Dis­putes re­gard­ing wa­ter-shar­ing are not new and have been re­solved across the world. The se­cret lies in ne­go­ti­a­tions based on how each party ben­e­fits from the wa­ter being shared, says Ram Avi­ram, for­mer am­bas­sador to Is­rael and lead con­sul­tant at bit Con­sul­tancy, an or­gan­i­sa­tion that spe­cialises in cross-bound­ary wa­ter in­ter­ac­tions. “As long as wa­ter is seen from the per­spec­tive of ‘right­ful own­er­ship’, there can­not be a sus­tained so­lu­tion. The an­swer rather lies in viewing it as a shared re­source,” he ex­plains. This is how the wa­ter dis­pute be­tween Is­rael and Jor­dan was re­solved in 1994, with each na­tion of­fer­ing some­thing to the other based on the needs and the ben­e­fits de­rived from the re­lease of wa­ter. Sim­i­lar agree­ments have re­solved the con­flict sur­round­ing the Danube that flows across ten na­tions in Europe.

Whether bet­ter sense will pre­vail among the pow­ers that be is yet to be seen but one thing seems cer­tain—the wa­ter wars of the in­creas­ingly de­te­ri­o­rat­ing Cau­very basin are set to es­ca­late if emo­tions and ego clashes over the own­er­ship of the river con­tinue to dom­i­nate the dis­cus­sions.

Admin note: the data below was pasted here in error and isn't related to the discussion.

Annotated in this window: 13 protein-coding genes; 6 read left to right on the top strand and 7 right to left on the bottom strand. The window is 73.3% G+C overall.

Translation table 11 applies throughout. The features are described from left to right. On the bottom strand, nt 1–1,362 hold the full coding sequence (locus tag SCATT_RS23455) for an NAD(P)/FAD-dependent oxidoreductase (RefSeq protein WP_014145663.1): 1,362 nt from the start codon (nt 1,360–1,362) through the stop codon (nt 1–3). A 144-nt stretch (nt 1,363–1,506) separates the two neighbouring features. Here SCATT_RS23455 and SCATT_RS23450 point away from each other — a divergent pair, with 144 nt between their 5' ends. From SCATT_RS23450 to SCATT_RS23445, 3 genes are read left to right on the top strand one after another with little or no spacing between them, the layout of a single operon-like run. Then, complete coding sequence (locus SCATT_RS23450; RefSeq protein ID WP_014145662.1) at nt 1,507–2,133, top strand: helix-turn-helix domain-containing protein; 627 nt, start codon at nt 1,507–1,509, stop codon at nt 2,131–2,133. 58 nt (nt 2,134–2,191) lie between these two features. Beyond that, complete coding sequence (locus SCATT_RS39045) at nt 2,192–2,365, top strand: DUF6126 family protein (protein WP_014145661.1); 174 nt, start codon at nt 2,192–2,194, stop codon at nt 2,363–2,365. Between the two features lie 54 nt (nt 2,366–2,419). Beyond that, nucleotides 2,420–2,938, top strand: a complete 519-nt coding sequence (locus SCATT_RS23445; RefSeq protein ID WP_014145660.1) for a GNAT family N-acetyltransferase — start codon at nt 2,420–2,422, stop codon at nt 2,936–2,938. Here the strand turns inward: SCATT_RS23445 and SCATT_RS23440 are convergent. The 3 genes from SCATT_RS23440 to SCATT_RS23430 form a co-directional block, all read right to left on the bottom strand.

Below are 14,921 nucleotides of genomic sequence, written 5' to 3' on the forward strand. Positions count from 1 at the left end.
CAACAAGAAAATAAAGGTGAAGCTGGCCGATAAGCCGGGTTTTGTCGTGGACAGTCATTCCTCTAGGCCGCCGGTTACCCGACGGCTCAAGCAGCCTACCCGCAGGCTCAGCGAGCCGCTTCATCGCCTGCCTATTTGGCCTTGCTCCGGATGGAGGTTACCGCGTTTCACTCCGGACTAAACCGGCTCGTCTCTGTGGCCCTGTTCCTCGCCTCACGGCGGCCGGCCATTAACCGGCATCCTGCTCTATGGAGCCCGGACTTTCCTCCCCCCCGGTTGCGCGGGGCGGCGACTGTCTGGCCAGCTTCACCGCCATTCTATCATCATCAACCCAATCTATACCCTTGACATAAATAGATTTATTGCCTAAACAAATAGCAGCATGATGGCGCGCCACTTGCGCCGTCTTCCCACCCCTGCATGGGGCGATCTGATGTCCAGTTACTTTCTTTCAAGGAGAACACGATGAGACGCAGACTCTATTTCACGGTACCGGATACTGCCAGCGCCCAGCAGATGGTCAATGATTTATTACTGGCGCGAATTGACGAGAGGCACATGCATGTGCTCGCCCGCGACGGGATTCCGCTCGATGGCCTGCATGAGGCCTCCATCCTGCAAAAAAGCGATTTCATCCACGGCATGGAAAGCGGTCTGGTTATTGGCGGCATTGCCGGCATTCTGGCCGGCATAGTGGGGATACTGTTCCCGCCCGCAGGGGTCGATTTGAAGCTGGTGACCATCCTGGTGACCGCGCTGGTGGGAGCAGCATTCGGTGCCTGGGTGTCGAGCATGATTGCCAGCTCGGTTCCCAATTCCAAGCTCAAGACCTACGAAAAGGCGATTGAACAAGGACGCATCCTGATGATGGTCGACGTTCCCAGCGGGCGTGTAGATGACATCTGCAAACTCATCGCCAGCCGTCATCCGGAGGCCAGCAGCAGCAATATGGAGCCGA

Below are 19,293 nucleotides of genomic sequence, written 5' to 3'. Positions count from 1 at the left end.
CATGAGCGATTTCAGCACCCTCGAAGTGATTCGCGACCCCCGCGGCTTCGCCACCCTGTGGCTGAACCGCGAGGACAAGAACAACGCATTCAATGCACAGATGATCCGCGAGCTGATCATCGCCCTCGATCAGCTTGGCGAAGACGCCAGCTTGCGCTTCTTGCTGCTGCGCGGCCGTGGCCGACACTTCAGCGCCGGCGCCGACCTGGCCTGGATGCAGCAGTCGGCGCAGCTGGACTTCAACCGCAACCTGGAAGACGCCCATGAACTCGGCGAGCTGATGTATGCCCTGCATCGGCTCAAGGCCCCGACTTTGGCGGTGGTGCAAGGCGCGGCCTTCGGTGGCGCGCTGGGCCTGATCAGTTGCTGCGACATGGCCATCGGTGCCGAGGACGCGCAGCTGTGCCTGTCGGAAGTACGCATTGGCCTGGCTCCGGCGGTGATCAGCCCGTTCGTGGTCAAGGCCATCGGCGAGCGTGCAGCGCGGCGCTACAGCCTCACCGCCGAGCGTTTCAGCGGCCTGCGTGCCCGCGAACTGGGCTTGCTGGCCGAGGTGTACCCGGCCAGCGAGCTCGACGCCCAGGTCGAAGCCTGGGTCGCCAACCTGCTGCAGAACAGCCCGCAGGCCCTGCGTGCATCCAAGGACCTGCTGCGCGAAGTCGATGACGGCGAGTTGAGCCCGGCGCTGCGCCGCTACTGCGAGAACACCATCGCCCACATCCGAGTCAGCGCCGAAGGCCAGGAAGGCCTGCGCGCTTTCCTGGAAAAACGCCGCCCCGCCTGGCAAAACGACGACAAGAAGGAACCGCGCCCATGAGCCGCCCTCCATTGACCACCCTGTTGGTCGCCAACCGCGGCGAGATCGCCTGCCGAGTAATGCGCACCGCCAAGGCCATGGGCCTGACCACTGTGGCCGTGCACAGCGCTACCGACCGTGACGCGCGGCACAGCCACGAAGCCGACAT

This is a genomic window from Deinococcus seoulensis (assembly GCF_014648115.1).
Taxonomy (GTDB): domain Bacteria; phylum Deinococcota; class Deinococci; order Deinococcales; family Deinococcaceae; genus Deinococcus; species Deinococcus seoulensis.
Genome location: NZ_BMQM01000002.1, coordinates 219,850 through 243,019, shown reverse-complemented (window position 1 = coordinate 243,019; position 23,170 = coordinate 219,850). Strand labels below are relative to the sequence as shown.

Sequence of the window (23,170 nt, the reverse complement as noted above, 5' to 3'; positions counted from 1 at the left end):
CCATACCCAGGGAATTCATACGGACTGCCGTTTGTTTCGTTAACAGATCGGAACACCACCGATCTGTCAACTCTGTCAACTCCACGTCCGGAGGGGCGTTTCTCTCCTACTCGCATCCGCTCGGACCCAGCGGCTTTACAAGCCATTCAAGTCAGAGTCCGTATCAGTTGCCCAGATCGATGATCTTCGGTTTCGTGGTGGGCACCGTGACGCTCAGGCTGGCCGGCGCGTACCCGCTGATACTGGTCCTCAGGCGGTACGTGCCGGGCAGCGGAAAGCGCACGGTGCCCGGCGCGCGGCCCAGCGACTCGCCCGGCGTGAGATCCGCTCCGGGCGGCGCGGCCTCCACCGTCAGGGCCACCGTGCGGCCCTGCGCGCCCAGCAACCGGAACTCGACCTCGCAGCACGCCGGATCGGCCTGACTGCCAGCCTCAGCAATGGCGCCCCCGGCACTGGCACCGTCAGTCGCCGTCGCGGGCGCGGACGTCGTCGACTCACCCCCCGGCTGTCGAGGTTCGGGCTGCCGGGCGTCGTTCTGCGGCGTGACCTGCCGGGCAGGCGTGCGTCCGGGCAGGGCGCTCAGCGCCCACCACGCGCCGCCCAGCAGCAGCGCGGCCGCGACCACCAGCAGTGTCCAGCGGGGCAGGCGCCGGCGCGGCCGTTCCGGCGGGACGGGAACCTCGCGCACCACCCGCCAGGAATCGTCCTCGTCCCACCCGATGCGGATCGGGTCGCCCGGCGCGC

On Septem­ber 24, Tamil Nadu re­leased wa­ter in the Cau­very delta from the Grand Ani­cut dam in Than­javur to save the win­ter paddy crop from fail­ing

In the past decade, though the area ir­ri­gated by the river has re­mained the same, the ef­fects of the change in crop­ping pat­terns are clear

The river is a sep­a­rate agroe­co­log­i­cal unit that sup­ports an ecol­ogy and has an ap­pro­pri­ate mech­a­nism of agri­cul­ture that it can sus­tain. We need to move away from viewing the river as some­thing over which we have a right As long as wa­ter is seen from the per­spec­tive of right­ful own­er­ship, there can­not be a sus­tained so­lu­tion. The an­swer rather lies in viewing it as a shared re­source